Can I get a refund for this rescheduled show from Vivid Seats?

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By Christopher Elliott

When Douglas Himberger buys tickets on Vivid Seats to a Jerry Seinfeld show, he never imagines that the comedian would reschedule his performance three times because of the pandemic. Can he get a refund?

Question

I paid $689 for two seats to a Jerry Seinfeld show in Atlantic City through Vivid Seats in 2020. The show was originally scheduled for April, but because of the pandemic, they rescheduled for August and finally July 2021. That’s over 18 months after we bought the tickets!  

I had planned to travel to Atlantic City in July 2020, but a couple of days before, I learned from the venue that they had canceled the show.  The hotel gave me a refund for our room even though it was too close to the show date. But I could not contact anyone at Vivid Seats.  

I tried emailing and calling. There was absolutely no way to talk to a human. I couldn’t even find out if they offered a credit or refund.

I checked Elliott Advocacy for executive contacts but couldn’t find any. My next step wasn’t what you advised, but I went to Discover for relief by filing a credit card dispute. After all, Vivid Seats didn’t deliver any product and charged us nearly $700.  

Almost six months later, in December 2021, Discover found that the Vivid Seats charge was valid. The dispute resolution amounted to Discover asking Vivid Seats for details and Vivid Seats sending them a copy of the credit card transaction.

Vivid Seats then sent me an email saying we had a credit (something they had never said in all those months). While a credit would seem reasonable under normal circumstances, I feel we should receive a refund.  It’s been two years, and it’s not clear that we will be able to use the credit in 2022 because of the continuing pandemic. Can you help? — Douglas Himberger, Palmyra, VA

Answer

I think Vivid Seats should have offered a full refund after Seinfeld canceled his first show.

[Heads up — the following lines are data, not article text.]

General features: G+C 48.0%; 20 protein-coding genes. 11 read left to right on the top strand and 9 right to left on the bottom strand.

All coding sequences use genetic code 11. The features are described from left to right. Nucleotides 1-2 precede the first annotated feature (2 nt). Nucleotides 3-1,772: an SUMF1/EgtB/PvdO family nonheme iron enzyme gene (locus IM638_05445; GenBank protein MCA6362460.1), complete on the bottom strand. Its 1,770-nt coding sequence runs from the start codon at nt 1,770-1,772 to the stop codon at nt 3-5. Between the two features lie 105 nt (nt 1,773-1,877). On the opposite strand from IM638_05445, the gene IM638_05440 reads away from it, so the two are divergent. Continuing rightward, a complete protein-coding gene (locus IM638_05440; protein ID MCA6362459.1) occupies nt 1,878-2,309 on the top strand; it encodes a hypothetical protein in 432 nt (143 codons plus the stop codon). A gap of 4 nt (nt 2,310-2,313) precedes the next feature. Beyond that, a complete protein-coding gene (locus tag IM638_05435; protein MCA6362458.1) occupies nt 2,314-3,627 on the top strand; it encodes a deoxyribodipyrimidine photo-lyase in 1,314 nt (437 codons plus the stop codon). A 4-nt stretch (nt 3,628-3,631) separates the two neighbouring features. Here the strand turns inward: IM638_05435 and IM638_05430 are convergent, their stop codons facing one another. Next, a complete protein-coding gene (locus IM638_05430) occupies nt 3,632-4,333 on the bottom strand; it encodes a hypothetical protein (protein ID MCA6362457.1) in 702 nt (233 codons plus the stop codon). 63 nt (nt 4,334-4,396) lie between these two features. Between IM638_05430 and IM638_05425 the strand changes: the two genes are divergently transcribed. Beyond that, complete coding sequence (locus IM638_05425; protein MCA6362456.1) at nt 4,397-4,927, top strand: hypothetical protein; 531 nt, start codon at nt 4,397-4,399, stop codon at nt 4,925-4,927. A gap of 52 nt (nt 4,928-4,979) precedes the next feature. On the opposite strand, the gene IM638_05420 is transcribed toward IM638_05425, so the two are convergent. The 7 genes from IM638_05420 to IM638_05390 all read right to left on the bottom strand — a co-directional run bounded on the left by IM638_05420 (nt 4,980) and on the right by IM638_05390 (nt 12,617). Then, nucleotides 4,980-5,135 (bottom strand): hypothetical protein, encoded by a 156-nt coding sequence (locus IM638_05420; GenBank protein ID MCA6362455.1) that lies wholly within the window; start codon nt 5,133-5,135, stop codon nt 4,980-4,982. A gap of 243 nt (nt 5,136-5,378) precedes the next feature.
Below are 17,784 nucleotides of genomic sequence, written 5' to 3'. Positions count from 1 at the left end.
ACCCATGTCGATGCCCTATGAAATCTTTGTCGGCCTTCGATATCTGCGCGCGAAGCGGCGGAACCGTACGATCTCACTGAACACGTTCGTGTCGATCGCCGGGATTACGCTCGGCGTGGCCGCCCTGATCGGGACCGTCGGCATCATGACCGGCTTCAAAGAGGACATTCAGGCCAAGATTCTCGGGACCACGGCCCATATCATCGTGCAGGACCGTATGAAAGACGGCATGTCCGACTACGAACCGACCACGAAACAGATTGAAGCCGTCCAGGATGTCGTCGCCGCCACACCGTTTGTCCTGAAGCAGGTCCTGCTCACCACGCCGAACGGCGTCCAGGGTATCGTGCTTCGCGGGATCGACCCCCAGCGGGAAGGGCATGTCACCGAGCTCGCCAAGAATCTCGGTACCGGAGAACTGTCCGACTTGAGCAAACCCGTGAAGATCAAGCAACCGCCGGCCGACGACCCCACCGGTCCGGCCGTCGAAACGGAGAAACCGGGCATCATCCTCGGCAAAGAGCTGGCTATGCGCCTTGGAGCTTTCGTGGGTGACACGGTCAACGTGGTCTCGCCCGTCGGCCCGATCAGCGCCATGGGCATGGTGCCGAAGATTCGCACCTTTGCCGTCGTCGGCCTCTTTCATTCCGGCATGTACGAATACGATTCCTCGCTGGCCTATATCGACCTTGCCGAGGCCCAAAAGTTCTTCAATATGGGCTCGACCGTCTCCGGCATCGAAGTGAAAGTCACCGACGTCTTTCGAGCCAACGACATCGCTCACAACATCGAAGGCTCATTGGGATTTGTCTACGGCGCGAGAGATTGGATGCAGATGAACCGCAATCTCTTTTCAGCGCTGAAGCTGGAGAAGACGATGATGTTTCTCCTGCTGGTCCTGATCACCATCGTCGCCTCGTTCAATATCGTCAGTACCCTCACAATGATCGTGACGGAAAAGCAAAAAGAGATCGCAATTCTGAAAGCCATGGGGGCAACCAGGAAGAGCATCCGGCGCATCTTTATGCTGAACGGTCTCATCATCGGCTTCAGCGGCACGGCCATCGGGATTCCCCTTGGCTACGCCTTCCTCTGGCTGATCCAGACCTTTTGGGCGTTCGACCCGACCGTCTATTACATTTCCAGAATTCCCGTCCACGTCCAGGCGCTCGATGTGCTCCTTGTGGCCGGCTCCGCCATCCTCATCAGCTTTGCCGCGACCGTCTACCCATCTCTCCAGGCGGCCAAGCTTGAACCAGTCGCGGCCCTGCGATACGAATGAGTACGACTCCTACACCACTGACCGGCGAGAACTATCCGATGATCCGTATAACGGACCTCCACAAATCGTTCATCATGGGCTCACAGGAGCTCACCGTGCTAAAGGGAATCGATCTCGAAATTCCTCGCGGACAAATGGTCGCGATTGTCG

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But that’s not what the terms of your purchase say. To get a refund, your show must be canceled, and Vivid Seats gets to determine if something is canceled. If it’s just postponed or rescheduled, tickets “will not be refunded or otherwise compensated by Vivid Seats except in jurisdictions where it is required by law.” So you have to live in California to get your money back.

By the way, these were the terms of your purchase when you bought your tickets. The company didn’t update them to make it harder to get a refund. I’ve written about some operators who did that during the pandemic, which is the worst kind of customer disservice. Vivid Seats was just following its rules.

I’m unhappy about the way the company and other ticket sellers have been handling their pandemic events. I’ve written several stories about artists who kept postponing their shows, hoping to keep the ticket money. Ticket sellers and venues were often their accomplices. They played word games, saying they were simply “rescheduling” their performances. In fact, they were canceling their shows and then scheduling new ones, but forcing everyone to attend the new show even if it wasn’t convenient or they didn’t feel safe. (Related: He ordered three tickets from Vivid Seats but only got two.)

Under these circumstances, I think a credit card dispute is absolutely fine. Vivid Seats sold you a show on a specific day, but Seinfeld postponed the show several times. That’s not funny. Discover should have advocated for you instead of rolling over. (Here’s our guide to winning a credit card dispute.)

I list the names, numbers and email addresses of the Vivid Seats executives on my nonprofit consumer advocacy site, Elliott.org.

My advocacy team and I contacted Vivid Seats on your behalf. The company reviewed your repeatedly postponed show and agreed to refund your tickets.

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Christopher Elliott

Christopher Elliott is the founder of Elliott Advocacy, a 501(c)(3) nonprofit organization that empowers consumers to solve their problems and helps those who can't. He's the author of numerous books on consumer advocacy and writes three nationally syndicated columns. He also publishes the Elliott Report, a news site for consumers, and Elliott Confidential, a critically acclaimed newsletter about customer service. If you have a consumer problem you can't solve, contact him directly through his advocacy website. You can also follow him on X, Facebook, and LinkedIn, or sign up for his daily newsletter.

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